• We then created a spreadsheet, and started filling out the “details” of the work.  We all collaborated on it as we were typing it up:
    • By the time we left that document, I *knew* that we all agreed on the same way to do the work, and the architecture.
    • The breakdown was more rigorous than I could have done myself (everybody’s rigor got UNION’ed together)
  • During the collaboration process, we also figured out the how to divvy the work up.  In this case, we decided to have one spearhead doing UI work, and another one coming up behind and connecting the UI to the underlying layers.

Google Docs is just what we had available to use at my company; One could also edit office documents in SkyDrive in a similar way.  As long as you can see what everybody is doing in real time, this works.  

We Used Planning Poker and Google Spreadsheets To Estimate

Example planning poker cardsOnce we had a work breakdown, we would use the planning poker process to figure out Low-end and High-end estimates on the individual items.

  • We did this face to face with a real planning poker deck, once.   (Thank you Microsoft)
  • We did this online, in a google spreadsheet, once.
    • We hid the numbers with white-on-white, and ran through the spreadsheet, and called out “done” when we were ready.
    • We revealed all the numbers
    • And then visited line by line to find any differences.
    • Sadly, our estimates were way off – high – but I don’t think it was because of the process.

Beware, with multiple people, you will get a higher number. This is because those who are more sure and bid lower, give in to the folks who bid higher.

We started collaborating on Google Documents for Demo Notes

Our process involves a weekly demo to show the client where we are at.     These demos were on Friday’s at 11am.   Thus, usually on Thursday night (Depending on who got to a stopping point first), or on Friday morning, we would create a “Demo Notes” document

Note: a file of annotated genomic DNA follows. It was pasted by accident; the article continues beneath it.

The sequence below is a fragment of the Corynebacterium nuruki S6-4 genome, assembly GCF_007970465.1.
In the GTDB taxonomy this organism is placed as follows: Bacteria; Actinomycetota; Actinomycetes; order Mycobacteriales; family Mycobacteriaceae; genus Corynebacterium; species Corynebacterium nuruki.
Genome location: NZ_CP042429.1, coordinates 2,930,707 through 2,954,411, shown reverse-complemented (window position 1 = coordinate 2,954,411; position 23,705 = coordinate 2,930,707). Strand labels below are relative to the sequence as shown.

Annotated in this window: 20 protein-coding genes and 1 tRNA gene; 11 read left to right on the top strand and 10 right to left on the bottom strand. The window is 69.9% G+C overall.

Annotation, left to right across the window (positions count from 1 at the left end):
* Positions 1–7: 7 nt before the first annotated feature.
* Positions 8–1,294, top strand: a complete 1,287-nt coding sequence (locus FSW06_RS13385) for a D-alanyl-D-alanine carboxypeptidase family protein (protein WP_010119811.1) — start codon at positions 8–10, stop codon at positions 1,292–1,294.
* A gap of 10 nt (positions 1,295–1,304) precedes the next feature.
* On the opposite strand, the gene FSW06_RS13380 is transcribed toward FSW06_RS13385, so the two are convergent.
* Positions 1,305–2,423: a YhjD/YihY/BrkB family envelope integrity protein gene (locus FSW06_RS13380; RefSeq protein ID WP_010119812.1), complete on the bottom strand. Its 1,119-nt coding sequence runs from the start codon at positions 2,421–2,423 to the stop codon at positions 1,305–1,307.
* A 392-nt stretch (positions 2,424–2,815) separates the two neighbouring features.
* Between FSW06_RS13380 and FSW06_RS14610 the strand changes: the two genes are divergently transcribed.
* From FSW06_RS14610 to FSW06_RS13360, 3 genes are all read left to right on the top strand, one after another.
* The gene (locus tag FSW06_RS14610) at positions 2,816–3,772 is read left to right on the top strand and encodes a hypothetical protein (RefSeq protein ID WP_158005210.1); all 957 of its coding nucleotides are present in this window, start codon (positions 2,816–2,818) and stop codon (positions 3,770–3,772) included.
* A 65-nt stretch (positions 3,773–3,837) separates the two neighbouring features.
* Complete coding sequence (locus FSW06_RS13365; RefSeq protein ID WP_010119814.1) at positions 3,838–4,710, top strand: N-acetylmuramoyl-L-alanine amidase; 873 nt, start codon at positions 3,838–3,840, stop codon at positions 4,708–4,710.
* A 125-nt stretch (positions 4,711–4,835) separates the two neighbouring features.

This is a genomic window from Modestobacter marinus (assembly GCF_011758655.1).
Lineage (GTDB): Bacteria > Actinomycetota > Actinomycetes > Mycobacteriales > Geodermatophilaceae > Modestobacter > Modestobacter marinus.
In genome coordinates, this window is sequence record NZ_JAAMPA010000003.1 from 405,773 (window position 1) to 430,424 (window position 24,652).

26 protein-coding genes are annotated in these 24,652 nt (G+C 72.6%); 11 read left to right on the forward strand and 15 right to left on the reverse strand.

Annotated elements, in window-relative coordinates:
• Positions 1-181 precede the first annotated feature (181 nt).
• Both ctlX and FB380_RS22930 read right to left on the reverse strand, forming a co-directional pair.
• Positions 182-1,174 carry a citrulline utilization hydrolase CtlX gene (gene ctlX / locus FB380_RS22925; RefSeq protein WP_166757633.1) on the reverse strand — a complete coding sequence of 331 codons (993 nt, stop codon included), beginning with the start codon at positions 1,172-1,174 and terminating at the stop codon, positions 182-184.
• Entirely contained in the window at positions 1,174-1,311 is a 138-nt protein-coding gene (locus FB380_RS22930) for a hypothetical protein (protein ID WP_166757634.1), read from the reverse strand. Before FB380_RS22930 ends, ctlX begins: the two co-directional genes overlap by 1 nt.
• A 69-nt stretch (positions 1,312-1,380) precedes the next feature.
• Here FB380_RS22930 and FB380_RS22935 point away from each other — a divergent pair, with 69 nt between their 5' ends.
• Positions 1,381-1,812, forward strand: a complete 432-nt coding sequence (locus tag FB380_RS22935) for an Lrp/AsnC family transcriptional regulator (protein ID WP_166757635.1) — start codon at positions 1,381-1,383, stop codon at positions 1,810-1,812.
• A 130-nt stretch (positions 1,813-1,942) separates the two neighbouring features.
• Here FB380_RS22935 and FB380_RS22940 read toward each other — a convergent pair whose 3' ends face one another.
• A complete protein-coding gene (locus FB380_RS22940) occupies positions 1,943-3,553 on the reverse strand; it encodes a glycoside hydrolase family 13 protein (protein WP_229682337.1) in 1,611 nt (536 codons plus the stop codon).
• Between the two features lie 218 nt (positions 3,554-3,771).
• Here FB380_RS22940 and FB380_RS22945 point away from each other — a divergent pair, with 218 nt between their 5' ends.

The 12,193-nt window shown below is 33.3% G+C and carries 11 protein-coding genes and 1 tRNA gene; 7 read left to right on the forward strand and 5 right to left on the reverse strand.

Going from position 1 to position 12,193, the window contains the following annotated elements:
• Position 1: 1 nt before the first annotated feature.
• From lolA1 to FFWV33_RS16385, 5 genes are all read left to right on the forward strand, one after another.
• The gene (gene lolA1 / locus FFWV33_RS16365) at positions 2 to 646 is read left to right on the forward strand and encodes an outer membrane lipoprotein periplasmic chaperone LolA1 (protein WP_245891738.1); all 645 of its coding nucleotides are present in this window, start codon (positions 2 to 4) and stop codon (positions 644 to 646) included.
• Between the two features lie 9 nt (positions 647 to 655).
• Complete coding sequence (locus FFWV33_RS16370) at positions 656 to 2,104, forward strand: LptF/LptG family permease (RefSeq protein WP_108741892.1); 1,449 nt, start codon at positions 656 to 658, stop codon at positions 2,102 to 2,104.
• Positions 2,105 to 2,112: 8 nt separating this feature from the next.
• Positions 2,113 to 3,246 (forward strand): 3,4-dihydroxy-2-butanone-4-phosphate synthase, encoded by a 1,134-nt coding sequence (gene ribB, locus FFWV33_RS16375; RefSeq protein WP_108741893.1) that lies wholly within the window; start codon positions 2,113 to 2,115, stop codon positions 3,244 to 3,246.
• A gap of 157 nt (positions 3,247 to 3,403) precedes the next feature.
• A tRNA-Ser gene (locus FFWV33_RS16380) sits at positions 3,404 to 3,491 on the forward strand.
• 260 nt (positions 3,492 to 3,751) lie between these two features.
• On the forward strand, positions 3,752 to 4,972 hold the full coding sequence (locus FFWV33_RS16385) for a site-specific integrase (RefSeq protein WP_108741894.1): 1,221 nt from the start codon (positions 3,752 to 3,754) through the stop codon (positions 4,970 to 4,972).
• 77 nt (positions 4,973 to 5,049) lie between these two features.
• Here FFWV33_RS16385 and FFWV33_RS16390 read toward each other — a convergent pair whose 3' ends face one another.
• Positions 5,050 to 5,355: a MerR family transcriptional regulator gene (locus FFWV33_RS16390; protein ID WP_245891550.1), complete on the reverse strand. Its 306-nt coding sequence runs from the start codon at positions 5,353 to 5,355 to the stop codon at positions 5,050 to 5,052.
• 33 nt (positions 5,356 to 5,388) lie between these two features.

• We had a “team level” update which was usually put together by the “most chatty” of us. (me)
  • Each of us had a section, which we would fill out – of the stuff we wanted to show the customer, that we had gotten done.
    • We each had a different level of detail.  That’s fine, and in time, comes to be something we celebrate.
  • In each section, we had questions set aside like this, of stuff to ask the customer.   It was clear that there was an answer missing, there was a spot to type in the answer.
    • Question:  Why did the chicken cross the road?
    • Answer:
  • We could have added a section on “pending questions”.  Our client was excellent in responding, though, so we didn’t need to.
  • At the end of the document, we added a “Decisions” section.

During the demo:

  • We would openly share the demo notes document, using it as an agenda.  Whoever’s screen was being shared with the client, the client would see the demo notes somewhere in there.
  • As one person presented, if the client had feedback, or answers, another of us would take notes on their behalf.
    • It gave all of us a job.  With three of us on the call, we had two people listening in and ensuring that anything that was important got captured.   We helped each other.  We came to trust each other in a very “you’ve got my back” kind of way.
  • When the client stated something that was even a bit complex, we would type it into the demo notes, highlight it, and ask: “Did I capture this correctly?”
  • If decisions were made, we added them into the Decisions section.

Soon after the demo:

  • We would scrub the document (a little bit), to clean up the mess that sometimes happens during the demo.
  • We would export it as a PDF and email it to the client.

After the demo: